DAM! It is far more about ‘workflow’ than ‘software’!

As more and more digital files are created, an increasing number of organisations are reaching a critical pain threshold in needing to control and manage their vast amount of digital assets.

Digital assets include everything from photos, PowerPoint presentations, text documents, graphic designs, PDF to audio and video. These are proving to be valuable assets in terms of both productivity and organisation valuation. However, an asset is only an asset if you could utilise it optimally. That means you need to be able to find it, or for that matter, you need to know that you have it in the first place.

As such, many organisations have started to look at Digital Asset Management (DAM) software for their projects.

From DIW’s experience, contrary to what most people think, the project is likely to be far more about ‘workflow’ than ‘software’.

The real challenge for this kind of project is not in choosing the right software, but more in establishing the workflow and protocols to get these digital assets into some form of system that encompasses all the relevant people and departments.

When you are dealing with such a wide selection of different digital assets from different sources, all made to different standards for different reasons, you have to start with some very fundamental questions. Take managing digital images as example,

  • What image standards can be introduced that would be acceptable to all and usable to all?
  • What metadata is common to all images and useful to all (tech data, date, reference no…?)

But in the end, the most important question is simply…

  • What functionality could be provided that would persuade all users across the whole organisation that it is ‘better’ and ‘easier’ for them to store their images within the central system rather than in their own private system?

 

This of course may be approached in a number of ways from forcing people to use a central system to providing them with a system that is so good that they cannot imagine how it would have been without it. Whatever system you use, it will still require a large amount of PR work to persuade people to support the central system rather than keeping the digital assets in their own computers, or making into physical copies (prints, CDs) and storing in their own drawers.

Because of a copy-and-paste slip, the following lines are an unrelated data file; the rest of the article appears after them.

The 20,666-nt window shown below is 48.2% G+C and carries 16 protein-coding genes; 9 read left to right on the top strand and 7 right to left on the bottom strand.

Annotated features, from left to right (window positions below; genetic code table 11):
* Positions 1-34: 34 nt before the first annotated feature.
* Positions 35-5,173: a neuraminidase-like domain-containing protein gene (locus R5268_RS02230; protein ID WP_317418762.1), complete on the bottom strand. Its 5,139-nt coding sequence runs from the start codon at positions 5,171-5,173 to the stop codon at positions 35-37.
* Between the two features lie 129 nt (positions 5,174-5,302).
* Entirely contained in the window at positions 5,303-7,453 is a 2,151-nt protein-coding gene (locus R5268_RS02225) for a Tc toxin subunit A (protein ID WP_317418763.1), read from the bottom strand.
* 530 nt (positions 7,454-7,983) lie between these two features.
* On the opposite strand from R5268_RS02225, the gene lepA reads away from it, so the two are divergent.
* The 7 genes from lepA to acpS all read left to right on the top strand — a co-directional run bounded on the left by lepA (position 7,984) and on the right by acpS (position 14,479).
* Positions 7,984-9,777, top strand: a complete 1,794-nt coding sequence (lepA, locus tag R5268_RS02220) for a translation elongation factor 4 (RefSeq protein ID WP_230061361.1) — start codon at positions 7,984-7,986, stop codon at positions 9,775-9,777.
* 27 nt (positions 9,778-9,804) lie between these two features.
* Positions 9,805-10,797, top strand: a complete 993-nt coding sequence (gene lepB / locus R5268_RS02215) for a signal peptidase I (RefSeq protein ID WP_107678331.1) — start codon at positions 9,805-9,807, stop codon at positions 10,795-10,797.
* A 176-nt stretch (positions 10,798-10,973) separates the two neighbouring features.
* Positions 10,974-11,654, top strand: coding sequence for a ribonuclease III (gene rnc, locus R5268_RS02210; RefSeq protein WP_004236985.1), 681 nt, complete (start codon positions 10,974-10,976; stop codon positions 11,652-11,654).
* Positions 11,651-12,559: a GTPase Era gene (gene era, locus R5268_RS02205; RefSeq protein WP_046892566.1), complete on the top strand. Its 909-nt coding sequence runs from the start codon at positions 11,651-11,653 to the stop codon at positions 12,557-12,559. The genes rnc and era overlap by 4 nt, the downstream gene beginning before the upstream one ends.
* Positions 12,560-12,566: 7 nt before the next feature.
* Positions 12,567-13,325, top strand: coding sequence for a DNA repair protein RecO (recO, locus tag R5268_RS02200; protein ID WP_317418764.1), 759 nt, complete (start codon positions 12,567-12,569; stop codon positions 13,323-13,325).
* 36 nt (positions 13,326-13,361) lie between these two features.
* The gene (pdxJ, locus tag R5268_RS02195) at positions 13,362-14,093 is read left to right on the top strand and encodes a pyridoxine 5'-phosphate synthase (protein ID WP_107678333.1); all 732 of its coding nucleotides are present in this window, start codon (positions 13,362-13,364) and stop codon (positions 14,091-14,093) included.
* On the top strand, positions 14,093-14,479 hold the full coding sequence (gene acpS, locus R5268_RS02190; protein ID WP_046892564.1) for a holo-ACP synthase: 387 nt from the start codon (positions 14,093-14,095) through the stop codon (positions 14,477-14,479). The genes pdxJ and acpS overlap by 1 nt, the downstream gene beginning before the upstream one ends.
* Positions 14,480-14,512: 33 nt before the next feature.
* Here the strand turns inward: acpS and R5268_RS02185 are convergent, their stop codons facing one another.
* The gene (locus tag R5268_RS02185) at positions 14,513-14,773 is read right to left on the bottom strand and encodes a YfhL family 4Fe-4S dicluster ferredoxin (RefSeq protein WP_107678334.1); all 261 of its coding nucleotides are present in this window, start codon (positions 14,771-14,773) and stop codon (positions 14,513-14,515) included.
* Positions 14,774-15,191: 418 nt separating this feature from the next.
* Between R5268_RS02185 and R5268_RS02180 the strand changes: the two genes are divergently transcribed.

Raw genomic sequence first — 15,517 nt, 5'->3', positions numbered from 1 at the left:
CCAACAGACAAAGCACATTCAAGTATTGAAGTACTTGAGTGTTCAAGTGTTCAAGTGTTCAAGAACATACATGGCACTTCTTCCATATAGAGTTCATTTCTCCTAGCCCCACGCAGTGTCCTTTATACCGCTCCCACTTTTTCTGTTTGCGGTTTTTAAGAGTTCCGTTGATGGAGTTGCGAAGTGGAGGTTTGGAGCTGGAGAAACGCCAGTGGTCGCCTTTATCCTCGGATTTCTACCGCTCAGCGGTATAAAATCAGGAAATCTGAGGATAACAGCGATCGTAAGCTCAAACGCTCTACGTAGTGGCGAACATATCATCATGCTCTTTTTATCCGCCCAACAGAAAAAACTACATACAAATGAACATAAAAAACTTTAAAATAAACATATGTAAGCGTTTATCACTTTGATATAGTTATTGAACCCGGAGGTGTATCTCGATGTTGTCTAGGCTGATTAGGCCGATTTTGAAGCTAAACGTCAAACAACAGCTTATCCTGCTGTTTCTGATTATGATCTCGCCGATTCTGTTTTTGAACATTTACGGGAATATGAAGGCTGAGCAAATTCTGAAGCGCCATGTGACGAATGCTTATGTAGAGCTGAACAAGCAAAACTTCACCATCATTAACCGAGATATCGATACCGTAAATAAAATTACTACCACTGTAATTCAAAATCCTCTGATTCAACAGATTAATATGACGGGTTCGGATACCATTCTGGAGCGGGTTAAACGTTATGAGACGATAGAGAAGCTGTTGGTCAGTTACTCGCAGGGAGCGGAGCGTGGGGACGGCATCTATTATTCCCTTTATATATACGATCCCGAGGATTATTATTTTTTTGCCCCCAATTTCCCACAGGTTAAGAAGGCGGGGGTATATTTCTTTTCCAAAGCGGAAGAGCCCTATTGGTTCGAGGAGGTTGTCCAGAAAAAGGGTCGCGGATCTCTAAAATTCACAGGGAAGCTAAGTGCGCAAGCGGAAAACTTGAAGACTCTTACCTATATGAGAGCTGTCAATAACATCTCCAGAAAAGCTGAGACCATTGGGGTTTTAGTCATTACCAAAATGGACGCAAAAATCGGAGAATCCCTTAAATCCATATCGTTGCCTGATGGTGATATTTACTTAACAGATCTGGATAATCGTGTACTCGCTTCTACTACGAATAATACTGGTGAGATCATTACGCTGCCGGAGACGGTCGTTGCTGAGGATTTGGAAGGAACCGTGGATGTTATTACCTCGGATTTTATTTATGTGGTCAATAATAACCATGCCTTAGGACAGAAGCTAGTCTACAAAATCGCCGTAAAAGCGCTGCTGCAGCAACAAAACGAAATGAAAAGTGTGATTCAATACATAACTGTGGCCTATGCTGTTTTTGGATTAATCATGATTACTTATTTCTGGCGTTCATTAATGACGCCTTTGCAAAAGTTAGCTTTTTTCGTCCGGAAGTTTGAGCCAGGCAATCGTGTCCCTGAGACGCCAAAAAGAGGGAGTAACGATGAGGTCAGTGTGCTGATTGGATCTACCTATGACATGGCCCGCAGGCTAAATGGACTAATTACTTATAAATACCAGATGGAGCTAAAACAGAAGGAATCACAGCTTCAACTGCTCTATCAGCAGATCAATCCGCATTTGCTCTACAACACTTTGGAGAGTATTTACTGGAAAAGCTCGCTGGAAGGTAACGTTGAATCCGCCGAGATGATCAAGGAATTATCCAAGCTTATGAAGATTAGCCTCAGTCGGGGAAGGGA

In fact, one of the most important decision points in implementing Digital Asset Management is also one which is most often overlooked:

Who are your users and how do they work? Their technical level, their comfort level with existing platforms and networks, as well as the current workflow will all be major factors determining the success, or failure, of a new system.

In general, it is important to have a workflow that will make it easier for the users to follow through and interact with, rather than having them view it as just another ‘task’ or a deterrent due to their fear to learn ‘high tech’ stuff.

The following is a simplified flow chart of a workflow we have created for a project. It has been created with the ease of use of end user in mind, so that staff, with basic computer literacy is able to carry out the work with comfort.


 

  • The numbers of executable steps are kept as minimal as possible
  • The camera, scanner and their software have been configured such that no special technical knowledge is required and yet not compromising on the quality of images
  • Drag & drop process is implemented as much as possible throughout the workflow
  • It is important not to let user make too many conditional decisions. That is, avoid too many if….. then….. in the workflow. However, if a conditional decision is to be made by the user, a measurable guideline is provided. E.g., if the item is less than A4 size, scan the item with the longest side set to 300mm
  • The workflow is automated as much as possible and the automation is transparent to the user. E.g. auto backup of images and data, conversion of file formats
  • To reduce typo error and speed up the data entry workflow, many data are extracted automatically from the files, selected from a pull-down menu, or drag & drop from a pre-defined list
  • Learning of technical details is avoided in the workflow. E.g. the system is configured such that the images will be converted and resized automatically when the user wants small images for PowerPoint presentation. That is, the user will not be asked to decide on the ever confusing format, colour mode, resolution, dpi, pixel dimension, etc

 

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